• Kyodo

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As interest in digital books mounts, the government is moving to level the playing field for domestic e-book retailers by ending current tax advantages their foreign competitors enjoy.

Although Japan’s e-book business is still in its infancy, the nation’s gadget-loving consumers appear eager to try out such products. In July, online shopping mall operator Rakuten Inc. started an e-book downloading service through a Canadian subsidiary, Kobo Inc. The Kobo Touch e-book reader is priced at ¥7,980.

The company revealed a plan in early August to expand its lineup of digital books to 200,000 titles by year’s end and to 1.5 million in the next few years, as it is a “highly profitable business,” Rakuten President Hiroshi Mikitani said.

Still, Japanese e-book retailers are unlikely to cash in even if sales take off due to the current tax system, which sees them lose out to overseas rivals.

Sales of printed books, whether produced in Japan or imported, are subject to the 5 percent consumption tax. But the levy varies in the case of e-books, depending on whether the supplier is based in or outside the country.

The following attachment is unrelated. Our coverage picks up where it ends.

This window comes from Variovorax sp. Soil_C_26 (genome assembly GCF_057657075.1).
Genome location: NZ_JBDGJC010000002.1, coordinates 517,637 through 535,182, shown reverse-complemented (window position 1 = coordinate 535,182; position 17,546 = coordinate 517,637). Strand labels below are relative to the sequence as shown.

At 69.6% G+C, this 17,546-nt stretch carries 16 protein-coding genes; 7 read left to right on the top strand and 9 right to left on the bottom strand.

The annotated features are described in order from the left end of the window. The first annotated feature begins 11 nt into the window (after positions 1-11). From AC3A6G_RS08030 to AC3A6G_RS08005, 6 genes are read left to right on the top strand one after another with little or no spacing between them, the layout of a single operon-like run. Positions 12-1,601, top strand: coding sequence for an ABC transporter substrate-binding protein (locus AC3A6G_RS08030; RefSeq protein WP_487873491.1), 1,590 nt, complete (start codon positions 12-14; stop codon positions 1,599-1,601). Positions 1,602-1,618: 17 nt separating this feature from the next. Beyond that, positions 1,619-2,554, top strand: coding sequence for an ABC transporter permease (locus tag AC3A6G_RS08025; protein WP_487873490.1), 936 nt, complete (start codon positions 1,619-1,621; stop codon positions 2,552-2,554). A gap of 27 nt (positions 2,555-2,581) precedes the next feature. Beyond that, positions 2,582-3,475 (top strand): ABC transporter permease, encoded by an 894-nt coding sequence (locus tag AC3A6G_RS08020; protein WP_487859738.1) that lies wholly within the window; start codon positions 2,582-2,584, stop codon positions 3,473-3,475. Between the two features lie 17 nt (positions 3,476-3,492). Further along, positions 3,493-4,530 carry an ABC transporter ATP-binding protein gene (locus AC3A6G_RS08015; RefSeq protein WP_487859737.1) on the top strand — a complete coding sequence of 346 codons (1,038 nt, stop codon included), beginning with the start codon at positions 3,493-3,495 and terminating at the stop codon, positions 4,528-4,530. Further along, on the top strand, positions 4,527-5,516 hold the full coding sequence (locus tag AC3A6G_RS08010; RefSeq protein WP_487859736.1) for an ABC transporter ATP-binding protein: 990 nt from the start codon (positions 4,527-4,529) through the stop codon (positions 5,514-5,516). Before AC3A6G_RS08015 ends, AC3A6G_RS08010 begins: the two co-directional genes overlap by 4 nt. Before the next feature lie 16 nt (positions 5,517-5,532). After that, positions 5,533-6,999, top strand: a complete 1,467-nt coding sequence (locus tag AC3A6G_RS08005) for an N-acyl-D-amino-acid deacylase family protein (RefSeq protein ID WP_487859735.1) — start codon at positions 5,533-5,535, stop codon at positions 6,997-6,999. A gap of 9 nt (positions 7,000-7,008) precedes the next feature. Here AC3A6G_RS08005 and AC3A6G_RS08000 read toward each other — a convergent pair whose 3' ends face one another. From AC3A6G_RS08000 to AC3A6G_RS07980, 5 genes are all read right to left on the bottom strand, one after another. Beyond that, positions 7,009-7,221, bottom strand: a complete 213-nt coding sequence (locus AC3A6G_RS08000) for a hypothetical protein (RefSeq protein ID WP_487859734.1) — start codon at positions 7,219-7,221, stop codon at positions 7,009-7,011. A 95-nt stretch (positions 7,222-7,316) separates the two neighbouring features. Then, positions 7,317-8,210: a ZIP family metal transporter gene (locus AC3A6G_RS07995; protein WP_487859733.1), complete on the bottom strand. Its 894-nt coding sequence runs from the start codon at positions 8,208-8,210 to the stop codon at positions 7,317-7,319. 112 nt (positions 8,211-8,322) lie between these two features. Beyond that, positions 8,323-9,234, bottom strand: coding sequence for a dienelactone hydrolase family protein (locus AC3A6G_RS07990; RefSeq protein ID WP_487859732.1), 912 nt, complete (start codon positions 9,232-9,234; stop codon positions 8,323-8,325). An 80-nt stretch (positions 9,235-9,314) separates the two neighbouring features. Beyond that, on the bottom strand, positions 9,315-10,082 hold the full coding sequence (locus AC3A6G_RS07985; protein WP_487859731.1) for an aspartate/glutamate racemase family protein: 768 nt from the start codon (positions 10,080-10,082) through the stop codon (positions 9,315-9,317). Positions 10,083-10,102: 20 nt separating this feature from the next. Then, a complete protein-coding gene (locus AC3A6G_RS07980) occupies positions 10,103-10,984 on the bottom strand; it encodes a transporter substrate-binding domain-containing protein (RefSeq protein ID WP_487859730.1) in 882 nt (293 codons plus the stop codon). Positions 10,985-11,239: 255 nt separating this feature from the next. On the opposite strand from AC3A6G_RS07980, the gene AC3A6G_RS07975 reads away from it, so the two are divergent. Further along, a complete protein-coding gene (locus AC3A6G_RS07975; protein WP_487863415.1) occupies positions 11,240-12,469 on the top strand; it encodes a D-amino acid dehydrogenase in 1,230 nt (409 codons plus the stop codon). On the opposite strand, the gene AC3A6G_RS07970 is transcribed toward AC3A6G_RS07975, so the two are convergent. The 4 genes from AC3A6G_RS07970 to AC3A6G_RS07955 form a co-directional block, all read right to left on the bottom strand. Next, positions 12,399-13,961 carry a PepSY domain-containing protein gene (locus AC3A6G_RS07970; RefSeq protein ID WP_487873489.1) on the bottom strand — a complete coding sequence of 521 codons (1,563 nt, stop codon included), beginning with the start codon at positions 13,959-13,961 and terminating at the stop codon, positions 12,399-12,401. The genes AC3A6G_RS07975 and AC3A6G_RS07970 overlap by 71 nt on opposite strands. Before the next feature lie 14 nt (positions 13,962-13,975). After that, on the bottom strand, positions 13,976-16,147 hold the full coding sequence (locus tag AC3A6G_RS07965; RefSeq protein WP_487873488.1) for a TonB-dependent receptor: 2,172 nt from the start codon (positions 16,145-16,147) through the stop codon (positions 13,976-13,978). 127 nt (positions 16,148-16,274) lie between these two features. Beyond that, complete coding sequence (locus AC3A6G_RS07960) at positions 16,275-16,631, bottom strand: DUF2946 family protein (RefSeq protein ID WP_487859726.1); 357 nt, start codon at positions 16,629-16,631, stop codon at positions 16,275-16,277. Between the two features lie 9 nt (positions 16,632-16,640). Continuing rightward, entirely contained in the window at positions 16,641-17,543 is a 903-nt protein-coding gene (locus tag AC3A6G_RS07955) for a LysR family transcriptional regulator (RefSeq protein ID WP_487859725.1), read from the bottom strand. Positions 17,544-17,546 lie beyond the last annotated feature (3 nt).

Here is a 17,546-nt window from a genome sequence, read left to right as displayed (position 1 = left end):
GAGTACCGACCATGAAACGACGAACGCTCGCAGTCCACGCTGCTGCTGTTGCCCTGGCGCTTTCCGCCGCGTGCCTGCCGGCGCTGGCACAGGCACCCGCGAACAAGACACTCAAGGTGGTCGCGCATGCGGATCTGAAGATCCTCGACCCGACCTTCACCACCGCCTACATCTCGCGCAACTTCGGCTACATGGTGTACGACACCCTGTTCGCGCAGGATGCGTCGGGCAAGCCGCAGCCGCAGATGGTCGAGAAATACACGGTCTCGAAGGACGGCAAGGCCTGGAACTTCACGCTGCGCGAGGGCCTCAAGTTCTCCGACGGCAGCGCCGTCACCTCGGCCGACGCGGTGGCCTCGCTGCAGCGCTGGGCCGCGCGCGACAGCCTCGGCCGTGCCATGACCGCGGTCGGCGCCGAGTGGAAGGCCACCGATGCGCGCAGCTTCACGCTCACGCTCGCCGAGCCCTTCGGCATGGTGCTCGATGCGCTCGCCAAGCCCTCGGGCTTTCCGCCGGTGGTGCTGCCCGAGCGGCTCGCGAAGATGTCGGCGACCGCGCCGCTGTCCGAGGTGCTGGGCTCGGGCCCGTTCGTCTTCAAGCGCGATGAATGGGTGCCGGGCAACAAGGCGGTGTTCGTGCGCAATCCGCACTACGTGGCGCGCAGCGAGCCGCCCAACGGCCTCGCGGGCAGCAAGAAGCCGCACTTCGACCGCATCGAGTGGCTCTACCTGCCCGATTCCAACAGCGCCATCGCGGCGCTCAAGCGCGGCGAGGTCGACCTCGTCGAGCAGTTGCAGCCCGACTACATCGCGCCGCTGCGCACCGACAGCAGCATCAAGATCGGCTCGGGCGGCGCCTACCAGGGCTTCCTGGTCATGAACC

Titles downloaded from domestic suppliers such as Yahoo Japan Corp.’s e-book store are taxed at 5 percent — the same levy imposed on printed products. However, books downloaded from Amazon.com or other foreign retailers are exempt from the levy because it does not apply to cross-border sales of electronic data.

The tax disadvantage for domestic businesses is set to grow even further in the coming years due to the planned sales tax hike.

To devise solutions, the Finance Ministry set up an advisory panel in July. Requiring foreign e-book retailers to register their business in Japan and making them subject to the consumption tax are among the measures expected to be discussed.

But it’s still anyone’s guess to what extent tax authorities will be able to scrutinize international e-commerce. “It’s easier said than done,” one senior Finance Ministry official conceded.

Chuo Law School professor Shigeki Morinobu, one of the advisory panel’s experts, warned the e-book business could turn into yet another example of the “hollowing-out” of Japan’s industry, as the skewed tax system could force domestic retailers to shift their operations out of the country to escape domestic taxation.

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